On the other side of this coin, I would warn investors about falling into value traps. Stocks in the restaurant and hospitality, airline and cruise industries are really attractive in many cases. But these companies tend to be loaded with debt, and their revenue prospects are dim. With health restrictions such as limited capacity in place, it's hard to see how they can generate the sales that would translate into attractive earnings.

Remember, not only is it unclear when we will have a vaccine, it's also uncertain how effective it will be, how quickly it will be distributed, and what percentage of people will take it. Consumers have been frightened for a long time, and even after airlines, cruise lines, restaurants and stores open at full capacity, there's no telling how long it will take regular people to start patronizing them at pre-pandemic levels.

In September, we saw investors start to sell stay-at-home stocks, which had become expensive, and move toward undervalued stocks. President Trump's diagnosis is likely to reverse that trend. Please don't hesitate to contact us If you'd like to discuss building an investment portfolio for the pandemic era.

The 2020 elections are just about two months away, and if the 2016 contest taught us anything, it's that predictions are a fool's game.

But for now, the polls are showing that a Democratic sweep – where they retake the White House and Senate while keeping control of the House of Representatives — is at least a possibility.

So investors should be aware of what could be in store under a Democratic government. In particular, tax reform is a major part of Democratic presidential nominee Joe Biden's plans. And one of his most ambitious proposals involves raising the long-term capital gains tax rate for households earning capital gains above $1 million per year.

Long-term capital gains — the sale proceeds from stocks, bonds, mutual funds, real estate and other investments that are owned for more than a year — are taxed at a special rate. For married couples with total income above $80,000 and below $496,600, the current rate is 15%. For couples with income above that level, the rate is 20%.

Biden's plan calls for increasing capital gains rates to the same rate as ordinary income for households with income above $1 million. Those households' capital gains rate would rise from 20% to 39.6%.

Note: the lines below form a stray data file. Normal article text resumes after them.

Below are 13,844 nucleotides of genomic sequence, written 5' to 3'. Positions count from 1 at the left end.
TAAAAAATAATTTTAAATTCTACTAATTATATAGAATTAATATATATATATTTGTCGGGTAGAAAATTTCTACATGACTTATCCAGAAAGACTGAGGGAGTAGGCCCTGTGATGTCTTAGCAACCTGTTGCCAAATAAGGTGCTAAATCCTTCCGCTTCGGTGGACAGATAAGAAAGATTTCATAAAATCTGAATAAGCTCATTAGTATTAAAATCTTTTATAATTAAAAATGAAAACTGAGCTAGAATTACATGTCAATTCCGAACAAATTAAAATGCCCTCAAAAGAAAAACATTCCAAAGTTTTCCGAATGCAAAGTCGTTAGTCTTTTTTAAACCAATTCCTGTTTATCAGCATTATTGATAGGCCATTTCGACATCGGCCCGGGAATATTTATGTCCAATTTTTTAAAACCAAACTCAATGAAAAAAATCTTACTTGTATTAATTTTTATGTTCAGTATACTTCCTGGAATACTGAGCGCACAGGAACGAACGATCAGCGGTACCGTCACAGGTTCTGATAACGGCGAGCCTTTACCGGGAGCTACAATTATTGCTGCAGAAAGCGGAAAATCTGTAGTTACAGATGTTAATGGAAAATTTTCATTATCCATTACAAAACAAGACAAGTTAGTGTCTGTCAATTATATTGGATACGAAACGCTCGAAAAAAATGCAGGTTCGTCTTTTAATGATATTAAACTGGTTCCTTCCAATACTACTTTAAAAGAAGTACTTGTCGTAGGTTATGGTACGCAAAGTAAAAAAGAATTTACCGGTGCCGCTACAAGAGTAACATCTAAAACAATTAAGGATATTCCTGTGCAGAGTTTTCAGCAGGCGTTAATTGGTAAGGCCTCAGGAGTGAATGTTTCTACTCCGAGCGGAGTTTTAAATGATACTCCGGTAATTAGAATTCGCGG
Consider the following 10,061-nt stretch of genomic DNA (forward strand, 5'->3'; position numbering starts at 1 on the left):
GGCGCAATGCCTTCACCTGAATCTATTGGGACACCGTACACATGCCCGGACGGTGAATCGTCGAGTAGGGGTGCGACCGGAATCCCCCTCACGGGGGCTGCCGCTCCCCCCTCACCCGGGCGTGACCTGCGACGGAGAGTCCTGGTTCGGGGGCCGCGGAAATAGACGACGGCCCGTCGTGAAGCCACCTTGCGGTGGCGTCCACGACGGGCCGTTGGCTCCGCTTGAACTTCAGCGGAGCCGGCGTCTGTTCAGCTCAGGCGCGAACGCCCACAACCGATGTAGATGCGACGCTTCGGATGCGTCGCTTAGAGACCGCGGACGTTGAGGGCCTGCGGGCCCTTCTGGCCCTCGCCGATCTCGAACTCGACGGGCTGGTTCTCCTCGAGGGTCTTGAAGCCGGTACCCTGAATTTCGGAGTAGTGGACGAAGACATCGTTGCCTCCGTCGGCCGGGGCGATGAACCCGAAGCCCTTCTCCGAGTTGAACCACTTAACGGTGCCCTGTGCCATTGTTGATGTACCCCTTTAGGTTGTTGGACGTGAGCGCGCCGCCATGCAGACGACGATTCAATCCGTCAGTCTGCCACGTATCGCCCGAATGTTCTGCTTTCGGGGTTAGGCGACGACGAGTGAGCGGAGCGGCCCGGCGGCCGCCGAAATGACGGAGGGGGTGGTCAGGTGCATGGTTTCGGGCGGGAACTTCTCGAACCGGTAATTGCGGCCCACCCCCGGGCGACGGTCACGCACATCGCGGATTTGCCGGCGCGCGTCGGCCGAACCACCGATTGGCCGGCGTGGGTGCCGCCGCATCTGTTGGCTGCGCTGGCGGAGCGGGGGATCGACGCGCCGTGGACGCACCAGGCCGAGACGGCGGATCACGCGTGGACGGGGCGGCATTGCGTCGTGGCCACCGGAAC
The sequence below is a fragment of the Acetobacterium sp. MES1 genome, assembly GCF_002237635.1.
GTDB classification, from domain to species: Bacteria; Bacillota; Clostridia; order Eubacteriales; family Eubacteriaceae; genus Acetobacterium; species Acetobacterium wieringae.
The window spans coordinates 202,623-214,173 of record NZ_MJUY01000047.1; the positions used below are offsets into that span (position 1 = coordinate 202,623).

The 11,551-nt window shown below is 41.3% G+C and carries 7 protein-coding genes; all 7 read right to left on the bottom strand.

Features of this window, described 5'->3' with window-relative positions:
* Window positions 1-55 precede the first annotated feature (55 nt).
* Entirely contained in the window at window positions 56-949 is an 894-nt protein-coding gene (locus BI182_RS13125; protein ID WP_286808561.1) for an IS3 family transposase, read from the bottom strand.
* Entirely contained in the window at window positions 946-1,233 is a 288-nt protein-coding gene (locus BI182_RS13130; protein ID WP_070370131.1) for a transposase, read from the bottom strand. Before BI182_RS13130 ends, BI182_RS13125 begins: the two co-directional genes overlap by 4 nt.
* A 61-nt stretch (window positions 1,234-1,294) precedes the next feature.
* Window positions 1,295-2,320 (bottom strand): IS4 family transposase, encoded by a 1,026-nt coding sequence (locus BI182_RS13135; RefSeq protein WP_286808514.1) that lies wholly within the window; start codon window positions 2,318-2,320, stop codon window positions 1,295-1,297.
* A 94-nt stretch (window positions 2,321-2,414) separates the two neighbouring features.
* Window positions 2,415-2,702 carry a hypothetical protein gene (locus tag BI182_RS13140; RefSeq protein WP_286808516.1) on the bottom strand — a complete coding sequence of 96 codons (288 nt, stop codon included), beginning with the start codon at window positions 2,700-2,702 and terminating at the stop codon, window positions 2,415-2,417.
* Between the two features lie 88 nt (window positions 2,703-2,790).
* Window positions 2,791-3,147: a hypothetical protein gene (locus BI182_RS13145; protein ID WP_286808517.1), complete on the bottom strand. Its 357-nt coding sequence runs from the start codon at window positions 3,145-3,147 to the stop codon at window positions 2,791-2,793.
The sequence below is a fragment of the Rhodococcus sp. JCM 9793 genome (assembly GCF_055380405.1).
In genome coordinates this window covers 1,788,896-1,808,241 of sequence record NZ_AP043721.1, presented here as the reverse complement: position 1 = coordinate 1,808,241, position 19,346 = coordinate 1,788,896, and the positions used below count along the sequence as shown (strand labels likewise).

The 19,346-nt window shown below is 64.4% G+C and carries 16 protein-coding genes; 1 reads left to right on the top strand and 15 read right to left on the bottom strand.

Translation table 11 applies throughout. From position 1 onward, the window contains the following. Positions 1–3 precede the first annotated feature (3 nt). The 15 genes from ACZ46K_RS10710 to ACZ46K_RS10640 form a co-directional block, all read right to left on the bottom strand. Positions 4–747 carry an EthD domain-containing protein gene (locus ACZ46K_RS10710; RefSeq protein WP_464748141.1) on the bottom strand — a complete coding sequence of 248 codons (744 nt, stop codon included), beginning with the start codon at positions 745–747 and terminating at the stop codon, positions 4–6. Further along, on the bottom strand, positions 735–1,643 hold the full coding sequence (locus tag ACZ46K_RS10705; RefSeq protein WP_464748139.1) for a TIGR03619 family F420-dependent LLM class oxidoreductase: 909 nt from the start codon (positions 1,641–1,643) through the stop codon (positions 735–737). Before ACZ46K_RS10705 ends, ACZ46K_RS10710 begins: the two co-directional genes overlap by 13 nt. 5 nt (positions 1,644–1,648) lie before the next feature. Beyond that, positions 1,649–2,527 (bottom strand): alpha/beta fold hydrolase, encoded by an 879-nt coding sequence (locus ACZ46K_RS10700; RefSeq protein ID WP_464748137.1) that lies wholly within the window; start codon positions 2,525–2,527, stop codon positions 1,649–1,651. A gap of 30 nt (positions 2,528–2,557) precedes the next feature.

Remember that Democrats would need a clean sweep in the November elections to implement Biden's plans. Whether that will happen is unknowable. The important thing for investors is to plan for the possibility. Should power change hands in Washington, steps such as selling highly appreciated shares might be appropriate.

It's also quite possible that we will end up with divided government, where neither Democrats nor Republicans control all three branches of government. In that scenario, we'd likely see the status quo prevail, with neither party able to pass new significant tax changes into law.

In addition to increasing capital gains taxes, Biden would target the top 1% of earners, with a higher income-tax rate. Specifically, taxes on ordinary income above $400,000 would return to the Obama-era 39.6% rate, which was lowered to 37% early in Donald Trump's presidency. Biden has also proposed an increase in the payroll tax to income above $400,000, in order to shore up the Social Security system.

President Trump has been more vague about his tax agenda for a second term; he's spoken about keeping more of workers' pay in their pockets, for instance. But he hasn't offered the level of detail that Biden has.

As a financial advisor, it's not my place to tell you who to vote for. But I am advising my clients to be prepared for the different eventualities that could lie ahead, and to be prepared to make money moves to suit your situation. If you'd like to discuss your investments, please don't hesitate to reach out to us.